One innovation here is that while each talent acquired makes it harder to acquire the next, as usual, some talents have die modifiers which make them easier to learn.

A second is that characters do not have to "level up" their psionic skill to use higher-level powers; you either have the talent, or you don’t. However, using powers is a task, based on psionic strength and your skill level with the talent, so higher skill levels make one more effective. Cost to use a power is also affected by range and other factors.

Finally, as per T4, this section includes an additional career – psion. Given the secretive and prurient nature of psi-powers in the default setting, this is likely to be used more for NPCs than PCs.

There are a number of new powers for each talent, and new items of psionic equipment. This is interesting to read, but while I have always allowed psionics, they never play a large part in my campaigns, so I probably won’t use this section much.


Perhaps slightly out of a logical sequence, this covers interstellar trade – the PCs as crew on a tramp freighter, a la "Firefly", has always been a common campaign type.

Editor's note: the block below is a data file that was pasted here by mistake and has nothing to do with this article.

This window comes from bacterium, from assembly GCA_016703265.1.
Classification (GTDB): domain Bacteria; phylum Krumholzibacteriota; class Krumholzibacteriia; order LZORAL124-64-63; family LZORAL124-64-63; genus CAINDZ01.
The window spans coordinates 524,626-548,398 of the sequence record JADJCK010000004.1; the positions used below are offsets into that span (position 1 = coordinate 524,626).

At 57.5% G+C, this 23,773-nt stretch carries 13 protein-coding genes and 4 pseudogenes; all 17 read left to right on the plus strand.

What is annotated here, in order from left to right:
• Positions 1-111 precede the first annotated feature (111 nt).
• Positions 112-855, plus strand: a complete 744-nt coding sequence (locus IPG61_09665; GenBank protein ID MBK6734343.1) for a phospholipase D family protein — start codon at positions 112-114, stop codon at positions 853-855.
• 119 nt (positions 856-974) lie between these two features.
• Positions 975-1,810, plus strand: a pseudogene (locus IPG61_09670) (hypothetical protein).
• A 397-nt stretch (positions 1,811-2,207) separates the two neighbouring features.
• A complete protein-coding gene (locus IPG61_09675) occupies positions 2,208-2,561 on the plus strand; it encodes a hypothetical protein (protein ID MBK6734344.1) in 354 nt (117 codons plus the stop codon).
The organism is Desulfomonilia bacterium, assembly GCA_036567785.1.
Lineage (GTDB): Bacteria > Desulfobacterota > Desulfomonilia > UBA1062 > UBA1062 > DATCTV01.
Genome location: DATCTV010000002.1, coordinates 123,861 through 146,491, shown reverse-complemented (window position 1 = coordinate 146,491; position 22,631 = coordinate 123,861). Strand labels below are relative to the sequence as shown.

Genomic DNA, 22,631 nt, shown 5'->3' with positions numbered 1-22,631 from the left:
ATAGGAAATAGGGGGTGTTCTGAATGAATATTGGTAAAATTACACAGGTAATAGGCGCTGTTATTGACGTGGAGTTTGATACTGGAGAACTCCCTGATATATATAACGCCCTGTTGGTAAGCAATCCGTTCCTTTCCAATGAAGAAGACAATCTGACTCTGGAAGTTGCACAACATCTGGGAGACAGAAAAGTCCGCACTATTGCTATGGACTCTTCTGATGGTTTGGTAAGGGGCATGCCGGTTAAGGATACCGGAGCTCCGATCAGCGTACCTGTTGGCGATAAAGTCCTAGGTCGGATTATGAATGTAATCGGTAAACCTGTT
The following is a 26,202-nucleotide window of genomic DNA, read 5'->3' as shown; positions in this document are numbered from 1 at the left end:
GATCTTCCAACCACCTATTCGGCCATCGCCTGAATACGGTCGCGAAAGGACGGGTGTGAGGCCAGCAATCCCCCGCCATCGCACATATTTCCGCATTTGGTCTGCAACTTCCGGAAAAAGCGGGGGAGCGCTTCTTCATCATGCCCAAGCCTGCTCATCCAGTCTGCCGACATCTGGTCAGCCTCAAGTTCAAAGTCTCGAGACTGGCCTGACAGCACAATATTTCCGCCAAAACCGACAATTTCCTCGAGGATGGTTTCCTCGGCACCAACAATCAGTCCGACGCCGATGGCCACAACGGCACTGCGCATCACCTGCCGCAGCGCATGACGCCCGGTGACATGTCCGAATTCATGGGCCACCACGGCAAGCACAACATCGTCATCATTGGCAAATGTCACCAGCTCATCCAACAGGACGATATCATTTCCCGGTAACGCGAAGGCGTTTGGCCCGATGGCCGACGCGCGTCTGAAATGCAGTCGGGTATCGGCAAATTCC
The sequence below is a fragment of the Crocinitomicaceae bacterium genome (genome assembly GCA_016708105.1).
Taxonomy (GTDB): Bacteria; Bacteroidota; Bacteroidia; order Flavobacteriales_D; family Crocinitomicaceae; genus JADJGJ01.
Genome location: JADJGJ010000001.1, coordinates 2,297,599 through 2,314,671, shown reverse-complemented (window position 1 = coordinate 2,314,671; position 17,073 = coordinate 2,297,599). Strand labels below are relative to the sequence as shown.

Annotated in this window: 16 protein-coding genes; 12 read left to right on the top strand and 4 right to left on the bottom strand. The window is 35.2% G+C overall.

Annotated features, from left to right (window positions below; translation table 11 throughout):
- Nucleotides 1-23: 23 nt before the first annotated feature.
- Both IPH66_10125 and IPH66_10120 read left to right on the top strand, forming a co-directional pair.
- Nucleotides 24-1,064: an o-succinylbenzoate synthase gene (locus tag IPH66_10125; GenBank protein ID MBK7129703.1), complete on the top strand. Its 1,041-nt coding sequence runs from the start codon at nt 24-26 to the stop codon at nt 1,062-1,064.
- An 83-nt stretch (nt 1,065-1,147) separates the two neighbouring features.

The section explains how to make money with a merchant starship; passengers, freight, mail contracts, and speculative trade. This last is high-risk, high-reward; rather than shipping freight containers for a flat fee, the PCs use their own cash to buy goods low and sell them high.

The trade goods tables have been modified somewhat since I last played, as have what goods are available on which worlds – each world type has some goods that are always present to buy, which takes some of the guesswork out of trading.

Over the last couple of decades, trading has faded into the background of my games, because I have much less time to play than previously; this section, I would mostly use for solitaire or postal play.


Again, this will be familiar to any player or GM from previous versions. An 8×10 hexmap for each subsector; select how frequent worlds are in that area, and dice for the presence of one in each hex; make a variety of 2d6 rolls for starport type, size, atmosphere, hydrographics, population, government, and law level; roll 1d6 for tech level. Most of the rolls have modifiers depending on the results of other, earlier rolls, and the combinatios of the results determine trade classifications, and thus what goods fetch the best prices on that world. Each result is looked up on a table to determine the type of atmosphere, government and so on. There are some interesting optional rules for space opera or hard SF settings, which apply additional modifiers to the rolls to reflect those genres more accurately.